A new working paper from FutureDAMS partners based at the  Water Research Institute, Council for Scientific & Industrial Research and Institute of African Studies, University of Ghana, has been published.

The context and politics of decision making on large dams in Ghana: an overview‘, was authored by Deborah Darko, Michael Kpessa-Whyte, Emmanuel Obuobie, Pius Siakwah, Obodai Torto and Dzodzi Tsikata. Here’s the abstract:

Large dams were central to policy making in Ghana and the rest of Africa in the early postcolonial period as part of the quest for development, framed in terms of the socioeconomic and cultural modernisation that pertained in advanced industrialised countries.


Ghana has constructed three large dams, primarily for the provision of hydroelectricity, to catalyse industrialisation. There are plans for other dams in the future.  Against the background of debates about large dams and their implications for the environment and human wellbeing, and the continuing global interest in dam construction, particularly in developing countries, this paper provides a retrospective overview of large dams in Ghana, with a specific focus on the Akosombo, Kpong and Bui dams.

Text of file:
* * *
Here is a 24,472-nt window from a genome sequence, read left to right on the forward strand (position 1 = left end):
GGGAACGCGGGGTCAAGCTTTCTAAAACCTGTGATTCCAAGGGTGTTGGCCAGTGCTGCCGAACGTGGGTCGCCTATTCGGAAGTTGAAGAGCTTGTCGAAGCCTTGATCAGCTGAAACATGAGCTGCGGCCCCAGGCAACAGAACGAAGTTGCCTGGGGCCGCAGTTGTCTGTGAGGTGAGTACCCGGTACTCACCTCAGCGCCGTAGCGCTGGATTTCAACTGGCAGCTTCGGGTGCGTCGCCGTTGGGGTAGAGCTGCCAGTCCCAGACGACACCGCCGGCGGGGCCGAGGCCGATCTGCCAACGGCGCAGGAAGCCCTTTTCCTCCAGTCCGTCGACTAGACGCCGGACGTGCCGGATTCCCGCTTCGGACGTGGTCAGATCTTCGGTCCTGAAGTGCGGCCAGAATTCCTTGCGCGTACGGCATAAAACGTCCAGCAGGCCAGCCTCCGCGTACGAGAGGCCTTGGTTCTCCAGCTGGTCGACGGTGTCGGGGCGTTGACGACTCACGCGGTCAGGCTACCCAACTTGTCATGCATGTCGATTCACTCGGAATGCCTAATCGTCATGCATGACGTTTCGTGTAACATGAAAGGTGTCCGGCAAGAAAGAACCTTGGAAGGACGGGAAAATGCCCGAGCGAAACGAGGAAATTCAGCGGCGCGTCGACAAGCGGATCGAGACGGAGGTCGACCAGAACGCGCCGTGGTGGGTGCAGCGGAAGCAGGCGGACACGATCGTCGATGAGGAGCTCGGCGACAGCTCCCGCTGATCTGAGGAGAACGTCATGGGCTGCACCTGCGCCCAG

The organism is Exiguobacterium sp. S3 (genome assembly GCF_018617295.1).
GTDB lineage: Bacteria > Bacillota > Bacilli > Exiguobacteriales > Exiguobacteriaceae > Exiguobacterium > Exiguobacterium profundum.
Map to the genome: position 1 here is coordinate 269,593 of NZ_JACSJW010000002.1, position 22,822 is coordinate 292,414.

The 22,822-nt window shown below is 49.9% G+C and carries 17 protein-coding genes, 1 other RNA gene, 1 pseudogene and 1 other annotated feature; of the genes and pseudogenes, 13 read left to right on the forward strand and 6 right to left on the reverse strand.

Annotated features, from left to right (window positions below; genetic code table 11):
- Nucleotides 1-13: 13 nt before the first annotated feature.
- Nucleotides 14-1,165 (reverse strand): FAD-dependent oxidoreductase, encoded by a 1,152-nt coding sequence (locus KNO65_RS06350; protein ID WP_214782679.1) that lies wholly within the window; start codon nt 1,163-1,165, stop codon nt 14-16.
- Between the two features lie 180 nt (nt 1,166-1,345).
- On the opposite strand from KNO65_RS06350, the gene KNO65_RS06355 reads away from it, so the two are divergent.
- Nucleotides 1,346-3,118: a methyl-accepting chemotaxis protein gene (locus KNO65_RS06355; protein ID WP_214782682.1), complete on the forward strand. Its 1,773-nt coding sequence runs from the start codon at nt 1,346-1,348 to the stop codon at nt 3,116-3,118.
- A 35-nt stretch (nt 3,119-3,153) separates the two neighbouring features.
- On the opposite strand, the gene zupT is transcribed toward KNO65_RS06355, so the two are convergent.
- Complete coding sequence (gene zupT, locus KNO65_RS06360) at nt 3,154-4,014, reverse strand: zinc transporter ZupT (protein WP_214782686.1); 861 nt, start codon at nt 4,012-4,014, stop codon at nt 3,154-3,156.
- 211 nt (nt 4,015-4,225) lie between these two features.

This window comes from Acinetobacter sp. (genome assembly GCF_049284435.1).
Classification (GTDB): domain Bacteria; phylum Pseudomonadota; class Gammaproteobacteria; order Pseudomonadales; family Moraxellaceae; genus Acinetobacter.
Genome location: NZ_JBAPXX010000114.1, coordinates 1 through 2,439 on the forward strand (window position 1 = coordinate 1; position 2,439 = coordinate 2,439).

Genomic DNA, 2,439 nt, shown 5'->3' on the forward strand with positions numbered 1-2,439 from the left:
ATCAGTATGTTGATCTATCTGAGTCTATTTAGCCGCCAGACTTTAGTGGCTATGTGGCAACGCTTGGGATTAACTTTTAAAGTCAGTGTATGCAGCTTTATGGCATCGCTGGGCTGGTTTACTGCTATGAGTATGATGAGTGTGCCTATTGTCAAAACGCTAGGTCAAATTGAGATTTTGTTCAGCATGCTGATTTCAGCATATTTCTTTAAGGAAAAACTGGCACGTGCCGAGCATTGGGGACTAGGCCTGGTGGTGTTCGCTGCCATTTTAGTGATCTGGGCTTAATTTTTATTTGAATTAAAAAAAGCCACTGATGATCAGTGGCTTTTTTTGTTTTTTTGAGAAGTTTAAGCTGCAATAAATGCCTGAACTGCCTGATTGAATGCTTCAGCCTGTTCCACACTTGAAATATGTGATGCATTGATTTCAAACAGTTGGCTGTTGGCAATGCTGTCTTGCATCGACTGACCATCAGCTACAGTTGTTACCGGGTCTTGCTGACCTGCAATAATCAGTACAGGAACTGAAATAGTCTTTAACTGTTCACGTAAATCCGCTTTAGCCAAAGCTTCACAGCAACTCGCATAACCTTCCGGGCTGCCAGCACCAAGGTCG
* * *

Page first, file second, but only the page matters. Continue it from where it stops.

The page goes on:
It notes that decisions and processes leading to dam construction often involve a diverse array of actors operating at different levels, with multiple interests. This potentially leads to indeterminate consequences; therefore, understanding the dialectics of decision making is helpful to avoid binary dichotomies such as macro–micro and local–global. Thus, our understanding of the interface between water politics and large dams, on the one hand, and the quest for socioeconomic development, on the other, would be enhanced by an expansion of the analytical gaze to capture the nuances and complexities resulting from a diversity of actors and power relations.


Ghana’s experiences with the construction of large dams also show that, while broader narratives about socioeconomic development play a major role, especially in terms of openness or otherwise of the domestic decision-making process, the source of funds has also proved to be a deciding factor: it shapes (1) the access of transnational actors to decision-making processes; and (2) the design and execution of dam projects. Furthermore, energy, economic and development considerations have outweighed ecological and environmental concerns regarding dams, with implications for those living near them. This is partly because decision-making processes have been largely elitist and technocratic, with limited consultations on potential environmental impacts.


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